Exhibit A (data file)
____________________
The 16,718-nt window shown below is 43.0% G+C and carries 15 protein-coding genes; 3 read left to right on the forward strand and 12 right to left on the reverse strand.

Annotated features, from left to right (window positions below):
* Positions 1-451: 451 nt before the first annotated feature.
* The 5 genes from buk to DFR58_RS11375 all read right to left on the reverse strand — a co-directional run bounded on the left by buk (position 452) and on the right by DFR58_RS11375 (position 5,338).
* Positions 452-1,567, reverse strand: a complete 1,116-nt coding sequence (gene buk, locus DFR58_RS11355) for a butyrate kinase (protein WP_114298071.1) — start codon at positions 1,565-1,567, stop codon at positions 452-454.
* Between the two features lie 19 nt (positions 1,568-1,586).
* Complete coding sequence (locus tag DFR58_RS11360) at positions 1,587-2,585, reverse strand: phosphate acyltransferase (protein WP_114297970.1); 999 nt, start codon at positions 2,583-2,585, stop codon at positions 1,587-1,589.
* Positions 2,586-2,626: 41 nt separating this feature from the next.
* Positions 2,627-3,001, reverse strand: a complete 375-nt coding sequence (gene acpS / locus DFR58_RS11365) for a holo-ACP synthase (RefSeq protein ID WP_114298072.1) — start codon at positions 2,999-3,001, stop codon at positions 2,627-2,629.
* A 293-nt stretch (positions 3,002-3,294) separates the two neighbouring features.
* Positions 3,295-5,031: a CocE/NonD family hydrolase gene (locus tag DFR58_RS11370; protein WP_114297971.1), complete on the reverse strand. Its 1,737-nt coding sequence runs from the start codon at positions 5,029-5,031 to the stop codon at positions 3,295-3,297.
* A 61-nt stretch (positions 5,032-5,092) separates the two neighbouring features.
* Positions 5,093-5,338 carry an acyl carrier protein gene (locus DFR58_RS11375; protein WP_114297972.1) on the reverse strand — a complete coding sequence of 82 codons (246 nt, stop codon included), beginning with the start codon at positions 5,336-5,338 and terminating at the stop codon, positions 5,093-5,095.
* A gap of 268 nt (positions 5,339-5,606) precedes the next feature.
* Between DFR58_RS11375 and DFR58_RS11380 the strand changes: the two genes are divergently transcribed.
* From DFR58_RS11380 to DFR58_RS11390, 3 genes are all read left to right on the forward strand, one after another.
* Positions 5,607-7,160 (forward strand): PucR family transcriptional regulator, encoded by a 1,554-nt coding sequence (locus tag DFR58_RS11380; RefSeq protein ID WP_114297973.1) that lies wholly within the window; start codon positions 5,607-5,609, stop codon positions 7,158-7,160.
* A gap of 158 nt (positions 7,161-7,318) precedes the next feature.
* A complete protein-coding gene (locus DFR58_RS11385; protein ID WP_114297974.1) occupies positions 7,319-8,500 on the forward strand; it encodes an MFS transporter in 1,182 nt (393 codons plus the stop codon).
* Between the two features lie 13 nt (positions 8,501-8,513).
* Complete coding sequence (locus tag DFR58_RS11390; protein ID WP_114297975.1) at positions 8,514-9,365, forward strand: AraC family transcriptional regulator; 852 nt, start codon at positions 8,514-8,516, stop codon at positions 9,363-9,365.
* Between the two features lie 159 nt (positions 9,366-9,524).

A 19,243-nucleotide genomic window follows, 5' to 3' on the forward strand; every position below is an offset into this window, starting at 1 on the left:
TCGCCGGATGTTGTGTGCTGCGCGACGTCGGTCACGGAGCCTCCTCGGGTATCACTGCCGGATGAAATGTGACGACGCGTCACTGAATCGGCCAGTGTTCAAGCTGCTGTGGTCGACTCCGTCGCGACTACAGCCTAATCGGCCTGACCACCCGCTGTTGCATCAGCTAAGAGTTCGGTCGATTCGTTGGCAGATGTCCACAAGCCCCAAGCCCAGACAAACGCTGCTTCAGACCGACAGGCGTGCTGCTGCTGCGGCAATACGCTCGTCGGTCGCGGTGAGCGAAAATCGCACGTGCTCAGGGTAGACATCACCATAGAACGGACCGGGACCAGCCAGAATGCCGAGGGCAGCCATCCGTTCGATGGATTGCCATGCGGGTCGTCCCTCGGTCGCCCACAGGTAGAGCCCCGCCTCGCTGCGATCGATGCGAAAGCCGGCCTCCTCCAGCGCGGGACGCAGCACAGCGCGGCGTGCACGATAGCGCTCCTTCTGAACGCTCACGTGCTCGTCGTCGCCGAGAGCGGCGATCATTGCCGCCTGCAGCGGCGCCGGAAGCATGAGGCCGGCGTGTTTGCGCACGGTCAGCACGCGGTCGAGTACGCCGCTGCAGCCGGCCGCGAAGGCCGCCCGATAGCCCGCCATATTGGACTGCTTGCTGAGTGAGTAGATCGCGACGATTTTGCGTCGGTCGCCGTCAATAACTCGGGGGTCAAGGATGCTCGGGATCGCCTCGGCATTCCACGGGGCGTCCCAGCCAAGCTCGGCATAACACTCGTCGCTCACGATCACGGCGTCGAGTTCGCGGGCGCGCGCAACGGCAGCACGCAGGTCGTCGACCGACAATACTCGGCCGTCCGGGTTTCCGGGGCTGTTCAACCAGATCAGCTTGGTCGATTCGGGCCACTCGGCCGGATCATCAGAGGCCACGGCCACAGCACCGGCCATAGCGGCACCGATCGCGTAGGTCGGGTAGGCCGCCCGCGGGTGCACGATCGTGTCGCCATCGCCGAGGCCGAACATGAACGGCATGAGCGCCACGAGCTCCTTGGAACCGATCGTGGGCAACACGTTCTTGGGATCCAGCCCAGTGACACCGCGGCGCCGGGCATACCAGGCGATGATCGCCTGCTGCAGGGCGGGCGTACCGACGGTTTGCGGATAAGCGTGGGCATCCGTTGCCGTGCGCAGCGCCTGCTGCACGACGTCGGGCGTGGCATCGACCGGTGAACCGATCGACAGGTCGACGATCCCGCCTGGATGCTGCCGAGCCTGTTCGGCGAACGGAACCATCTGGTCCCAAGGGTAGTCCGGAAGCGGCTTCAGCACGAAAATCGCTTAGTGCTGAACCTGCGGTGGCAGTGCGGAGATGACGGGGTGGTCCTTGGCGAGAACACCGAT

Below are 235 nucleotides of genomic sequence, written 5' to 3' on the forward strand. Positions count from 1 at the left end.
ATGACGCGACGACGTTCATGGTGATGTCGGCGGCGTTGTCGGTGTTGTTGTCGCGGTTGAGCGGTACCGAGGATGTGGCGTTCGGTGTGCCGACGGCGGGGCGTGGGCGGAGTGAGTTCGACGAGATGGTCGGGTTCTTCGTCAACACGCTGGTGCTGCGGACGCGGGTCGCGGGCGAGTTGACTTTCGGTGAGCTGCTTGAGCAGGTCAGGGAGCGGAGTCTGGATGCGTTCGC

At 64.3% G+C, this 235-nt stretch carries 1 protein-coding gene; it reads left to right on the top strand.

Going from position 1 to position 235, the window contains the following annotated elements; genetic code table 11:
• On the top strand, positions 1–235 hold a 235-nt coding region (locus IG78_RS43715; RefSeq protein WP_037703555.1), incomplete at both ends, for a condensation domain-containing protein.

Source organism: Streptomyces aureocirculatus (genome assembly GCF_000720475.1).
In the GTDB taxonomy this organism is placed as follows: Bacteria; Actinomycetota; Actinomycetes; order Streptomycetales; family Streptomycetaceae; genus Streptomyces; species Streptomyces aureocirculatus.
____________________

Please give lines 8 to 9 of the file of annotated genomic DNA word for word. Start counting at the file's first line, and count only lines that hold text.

* Positions 2,586-2,626: 41 nt separating this feature from the next.
* Positions 2,627-3,001, reverse strand: a complete 375-nt coding sequence (gene acpS / locus DFR58_RS11365) for a holo-ACP synthase (RefSeq protein ID WP_114298072.1) — start codon at positions 2,999-3,001, stop codon at positions 2,627-2,629.